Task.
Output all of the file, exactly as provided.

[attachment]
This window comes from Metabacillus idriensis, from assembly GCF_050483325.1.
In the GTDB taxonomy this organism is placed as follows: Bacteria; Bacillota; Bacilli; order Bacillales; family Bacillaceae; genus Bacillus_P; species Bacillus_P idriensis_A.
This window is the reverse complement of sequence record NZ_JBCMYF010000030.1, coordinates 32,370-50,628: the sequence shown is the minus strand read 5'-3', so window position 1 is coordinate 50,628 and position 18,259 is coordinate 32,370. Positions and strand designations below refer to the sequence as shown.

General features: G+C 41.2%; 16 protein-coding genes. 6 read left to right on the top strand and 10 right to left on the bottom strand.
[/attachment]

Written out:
This window comes from Metabacillus idriensis, from assembly GCF_050483325.1.
In the GTDB taxonomy this organism is placed as follows: Bacteria; Bacillota; Bacilli; order Bacillales; family Bacillaceae; genus Bacillus_P; species Bacillus_P idriensis_A.
This window is the reverse complement of sequence record NZ_JBCMYF010000030.1, coordinates 32,370-50,628: the sequence shown is the minus strand read 5'-3', so window position 1 is coordinate 50,628 and position 18,259 is coordinate 32,370. Positions and strand designations below refer to the sequence as shown.

General features: G+C 41.2%; 16 protein-coding genes. 6 read left to right on the top strand and 10 right to left on the bottom strand.